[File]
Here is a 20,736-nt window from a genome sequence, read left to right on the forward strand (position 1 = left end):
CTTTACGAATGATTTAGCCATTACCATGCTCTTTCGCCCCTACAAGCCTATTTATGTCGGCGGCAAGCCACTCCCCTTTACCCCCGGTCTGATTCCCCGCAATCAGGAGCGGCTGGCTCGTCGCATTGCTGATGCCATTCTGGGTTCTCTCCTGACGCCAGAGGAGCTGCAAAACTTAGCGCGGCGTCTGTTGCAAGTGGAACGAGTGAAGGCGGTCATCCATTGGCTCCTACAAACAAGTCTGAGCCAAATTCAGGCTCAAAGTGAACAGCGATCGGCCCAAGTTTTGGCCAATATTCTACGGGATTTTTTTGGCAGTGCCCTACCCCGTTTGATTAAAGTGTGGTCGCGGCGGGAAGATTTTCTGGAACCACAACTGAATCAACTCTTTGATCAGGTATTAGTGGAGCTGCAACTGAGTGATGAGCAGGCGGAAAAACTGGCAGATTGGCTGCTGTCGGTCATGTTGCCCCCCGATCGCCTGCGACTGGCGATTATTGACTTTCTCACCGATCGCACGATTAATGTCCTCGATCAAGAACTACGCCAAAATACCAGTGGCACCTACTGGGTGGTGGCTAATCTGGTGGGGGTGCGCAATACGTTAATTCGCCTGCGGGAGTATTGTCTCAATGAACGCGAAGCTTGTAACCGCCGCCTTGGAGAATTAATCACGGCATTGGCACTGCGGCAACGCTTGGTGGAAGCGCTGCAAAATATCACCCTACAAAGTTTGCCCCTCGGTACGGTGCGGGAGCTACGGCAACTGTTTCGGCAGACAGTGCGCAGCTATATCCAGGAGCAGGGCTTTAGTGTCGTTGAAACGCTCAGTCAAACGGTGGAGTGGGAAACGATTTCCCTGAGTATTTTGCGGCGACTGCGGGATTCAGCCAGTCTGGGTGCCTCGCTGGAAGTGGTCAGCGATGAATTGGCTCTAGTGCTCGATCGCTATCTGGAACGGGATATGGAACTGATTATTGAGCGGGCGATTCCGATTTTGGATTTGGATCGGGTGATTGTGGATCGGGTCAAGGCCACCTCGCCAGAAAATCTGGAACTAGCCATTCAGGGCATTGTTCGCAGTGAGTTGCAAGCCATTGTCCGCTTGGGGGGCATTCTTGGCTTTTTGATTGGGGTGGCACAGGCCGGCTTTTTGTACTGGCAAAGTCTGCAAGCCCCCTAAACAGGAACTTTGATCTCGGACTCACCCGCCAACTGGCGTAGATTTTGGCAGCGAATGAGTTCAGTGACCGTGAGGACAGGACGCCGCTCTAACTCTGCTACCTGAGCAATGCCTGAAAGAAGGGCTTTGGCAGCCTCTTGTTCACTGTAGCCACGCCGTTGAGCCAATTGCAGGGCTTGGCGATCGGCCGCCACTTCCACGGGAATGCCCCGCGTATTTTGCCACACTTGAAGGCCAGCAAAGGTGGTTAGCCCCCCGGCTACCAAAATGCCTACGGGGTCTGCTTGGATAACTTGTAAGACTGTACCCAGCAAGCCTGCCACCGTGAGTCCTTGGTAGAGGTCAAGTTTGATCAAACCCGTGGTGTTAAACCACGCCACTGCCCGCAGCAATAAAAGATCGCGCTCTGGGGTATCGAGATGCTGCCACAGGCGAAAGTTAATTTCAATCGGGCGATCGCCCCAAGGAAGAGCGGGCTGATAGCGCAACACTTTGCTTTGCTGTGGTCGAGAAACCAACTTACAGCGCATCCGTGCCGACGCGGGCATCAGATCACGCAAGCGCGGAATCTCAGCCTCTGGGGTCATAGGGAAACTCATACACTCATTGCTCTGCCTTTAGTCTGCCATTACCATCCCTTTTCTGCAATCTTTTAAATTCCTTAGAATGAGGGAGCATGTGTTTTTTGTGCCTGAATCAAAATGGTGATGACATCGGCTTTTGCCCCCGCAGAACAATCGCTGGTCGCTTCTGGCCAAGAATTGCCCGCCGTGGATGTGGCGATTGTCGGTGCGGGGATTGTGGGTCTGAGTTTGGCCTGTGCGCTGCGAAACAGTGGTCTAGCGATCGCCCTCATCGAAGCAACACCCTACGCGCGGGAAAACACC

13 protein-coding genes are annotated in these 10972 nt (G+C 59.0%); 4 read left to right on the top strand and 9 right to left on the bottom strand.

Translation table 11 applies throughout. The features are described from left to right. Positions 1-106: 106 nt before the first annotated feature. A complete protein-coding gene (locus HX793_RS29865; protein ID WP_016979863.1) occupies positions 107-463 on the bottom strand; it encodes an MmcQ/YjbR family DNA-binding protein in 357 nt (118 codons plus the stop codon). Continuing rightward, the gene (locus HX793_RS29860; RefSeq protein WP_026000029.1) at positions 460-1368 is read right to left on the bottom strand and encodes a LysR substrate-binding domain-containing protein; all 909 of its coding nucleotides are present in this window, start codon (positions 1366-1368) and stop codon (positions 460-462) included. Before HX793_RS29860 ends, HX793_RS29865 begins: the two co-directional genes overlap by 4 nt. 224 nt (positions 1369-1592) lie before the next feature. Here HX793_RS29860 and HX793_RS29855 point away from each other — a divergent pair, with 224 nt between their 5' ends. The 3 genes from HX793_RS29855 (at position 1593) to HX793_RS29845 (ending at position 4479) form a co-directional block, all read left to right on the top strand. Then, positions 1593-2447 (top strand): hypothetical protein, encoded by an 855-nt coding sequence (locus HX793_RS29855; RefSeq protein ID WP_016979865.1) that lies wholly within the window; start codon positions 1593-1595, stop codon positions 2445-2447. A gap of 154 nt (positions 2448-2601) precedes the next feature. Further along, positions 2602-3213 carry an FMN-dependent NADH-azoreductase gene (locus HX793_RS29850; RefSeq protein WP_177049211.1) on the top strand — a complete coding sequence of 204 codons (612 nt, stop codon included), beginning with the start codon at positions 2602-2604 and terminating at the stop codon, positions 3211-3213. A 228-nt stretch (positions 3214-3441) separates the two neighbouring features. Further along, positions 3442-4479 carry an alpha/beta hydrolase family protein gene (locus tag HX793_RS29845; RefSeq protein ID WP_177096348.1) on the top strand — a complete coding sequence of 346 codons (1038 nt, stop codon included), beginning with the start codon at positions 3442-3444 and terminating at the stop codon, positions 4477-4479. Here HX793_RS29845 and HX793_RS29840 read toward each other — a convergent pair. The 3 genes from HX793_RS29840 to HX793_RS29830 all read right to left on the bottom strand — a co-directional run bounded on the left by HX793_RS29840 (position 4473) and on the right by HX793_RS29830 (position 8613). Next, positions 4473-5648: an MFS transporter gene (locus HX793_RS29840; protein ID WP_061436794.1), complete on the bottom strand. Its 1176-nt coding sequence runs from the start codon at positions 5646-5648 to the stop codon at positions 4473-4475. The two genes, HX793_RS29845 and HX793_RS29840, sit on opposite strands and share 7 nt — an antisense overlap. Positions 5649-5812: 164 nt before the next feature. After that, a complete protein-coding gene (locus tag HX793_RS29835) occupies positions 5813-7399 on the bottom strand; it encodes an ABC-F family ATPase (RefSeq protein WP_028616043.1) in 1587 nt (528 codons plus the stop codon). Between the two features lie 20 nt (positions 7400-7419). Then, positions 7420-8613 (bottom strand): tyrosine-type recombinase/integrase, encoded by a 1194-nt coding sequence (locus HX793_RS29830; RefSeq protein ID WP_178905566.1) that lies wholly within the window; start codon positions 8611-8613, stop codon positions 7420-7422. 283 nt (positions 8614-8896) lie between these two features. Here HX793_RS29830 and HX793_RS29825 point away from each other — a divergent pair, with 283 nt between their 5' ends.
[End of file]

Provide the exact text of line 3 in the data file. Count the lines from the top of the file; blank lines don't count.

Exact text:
13 protein-coding genes are annotated in these 10972 nt (G+C 59.0%); 4 read left to right on the top strand and 9 right to left on the bottom strand.